Later on into the 1940’s Merman was involved in one of the largest musical comedy hits of all time. Annie Get Your Gun (1946) became the longest running show that she and Irving Berlin were associated with (Kenrick). Merman claimed that this show was the show that would “change her persona” as an actress, she would become the part of Annie Oakley (Mordden). The show, although remaining to the musical comedy roots and being gag oriented, had Merman trying to sustain her character. The idea of the character development of Annie Oakley was crucial to the understanding of the play. Author Larry Stempel boasts, “No longer was she Miss Merman acting like Ethel Merman, she was Miss Merman acting like Annie Oakley” (Stempel 319). This musical yielded hits like, “Doin’ What Comes Naturally,” and “You can’t get a man with a gun,” but the most identifiable anthem for Merman was “There’s No Business Like Show Business.” It is arguable that this was the creative peak for Ethel...

Find Another Essay On Ethel Merman: Broadway´s Voice

Evolution Of American Music Essay

736 words - 3 pages quartets performed on the streets. Movies and Broadway began to use music in their productions. In 1903, radio’s began to play music which inspired the hand cranked victrola. Ballroom dancing became a popular trend during this time as well. The time periods of 1900-1909 opened up an opportunity for music to flourish. "(American Cultural History." American Cultural History. N.p., n.d. Web. 26 May 2014.) The 1910’s were a time of jazz and ragtime

Raisin in the Sun Essay

1114 words - 5 pages and bricks at them. These early influences were clearly reflected later in Hansberry’s works. In 1958 she raised funds to produce her play “Raisin in the Sun,” which opened in March 1959 at the Ethel Barrymore Theatre on Broadway, with great success. The play had a run of 530 performances. “Raisin in the Sun” was the first play produced on Broadway written by a black woman. Lorraine received the New York Critics' Circle award for which she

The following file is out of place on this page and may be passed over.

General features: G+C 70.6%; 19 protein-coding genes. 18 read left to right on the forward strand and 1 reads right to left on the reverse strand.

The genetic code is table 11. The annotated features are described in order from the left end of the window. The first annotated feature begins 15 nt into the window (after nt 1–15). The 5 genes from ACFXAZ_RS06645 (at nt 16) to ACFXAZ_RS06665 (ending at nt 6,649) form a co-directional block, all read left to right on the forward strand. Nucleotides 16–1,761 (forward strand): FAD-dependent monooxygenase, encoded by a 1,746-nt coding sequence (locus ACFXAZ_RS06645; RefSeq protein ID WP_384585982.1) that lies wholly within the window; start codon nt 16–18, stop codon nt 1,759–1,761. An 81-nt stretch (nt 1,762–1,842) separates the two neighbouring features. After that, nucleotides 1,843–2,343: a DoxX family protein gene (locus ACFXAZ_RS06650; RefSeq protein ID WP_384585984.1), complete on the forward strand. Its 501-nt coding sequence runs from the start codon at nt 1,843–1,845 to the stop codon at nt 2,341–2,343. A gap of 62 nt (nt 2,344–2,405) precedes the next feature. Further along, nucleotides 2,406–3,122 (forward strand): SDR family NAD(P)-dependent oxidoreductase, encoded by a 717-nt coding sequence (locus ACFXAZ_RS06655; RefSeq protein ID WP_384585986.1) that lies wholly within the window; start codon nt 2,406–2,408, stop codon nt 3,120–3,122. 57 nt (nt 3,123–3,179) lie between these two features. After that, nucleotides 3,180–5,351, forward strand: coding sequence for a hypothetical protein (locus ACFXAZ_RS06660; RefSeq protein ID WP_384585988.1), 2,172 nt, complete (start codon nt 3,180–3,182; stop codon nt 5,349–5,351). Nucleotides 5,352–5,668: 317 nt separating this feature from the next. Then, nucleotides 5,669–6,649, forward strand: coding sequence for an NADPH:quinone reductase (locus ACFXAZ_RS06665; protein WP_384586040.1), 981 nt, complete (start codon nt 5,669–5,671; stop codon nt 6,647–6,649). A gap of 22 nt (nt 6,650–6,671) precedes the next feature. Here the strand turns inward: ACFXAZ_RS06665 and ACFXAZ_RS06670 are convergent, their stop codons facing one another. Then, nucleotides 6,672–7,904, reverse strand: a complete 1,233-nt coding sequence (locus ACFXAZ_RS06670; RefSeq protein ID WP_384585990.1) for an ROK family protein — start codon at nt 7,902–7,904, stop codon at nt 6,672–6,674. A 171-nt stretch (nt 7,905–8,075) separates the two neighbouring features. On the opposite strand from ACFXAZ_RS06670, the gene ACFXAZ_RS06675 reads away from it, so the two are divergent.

Blues for Mister Charlie

2151 words - 9 pages artistic prime and the rest of his work from the mid-1960s on was merely an echo of the voice he once gave power to. After the 1964 initial Broadway production closed, the show was not seen again for 40 years. It was not until a documentary film maker in the early 1990s began investigating, scrutinizing, and documenting Till’s murder. Keith Beauchamp, and amateur filmmaker form Louisiana, was deeply moved by a photo in a magazine he saw when he was

Jazz and The Charleston in The 1920's

2105 words - 8 pages controversial at the time because it was uncommon for a dance to require excess physical contact between a man and a woman (“1920’s Dances” par. 3). The younger generation thoroughly enjoyed the Charleston because, “It has life and vitality” (Knowles 166). The Charleston was first noticed in all black Broadway shows, but it was also shown in speakeasies (Knowles 147). Before the Charleston was shown on Broadway people did not dance, but after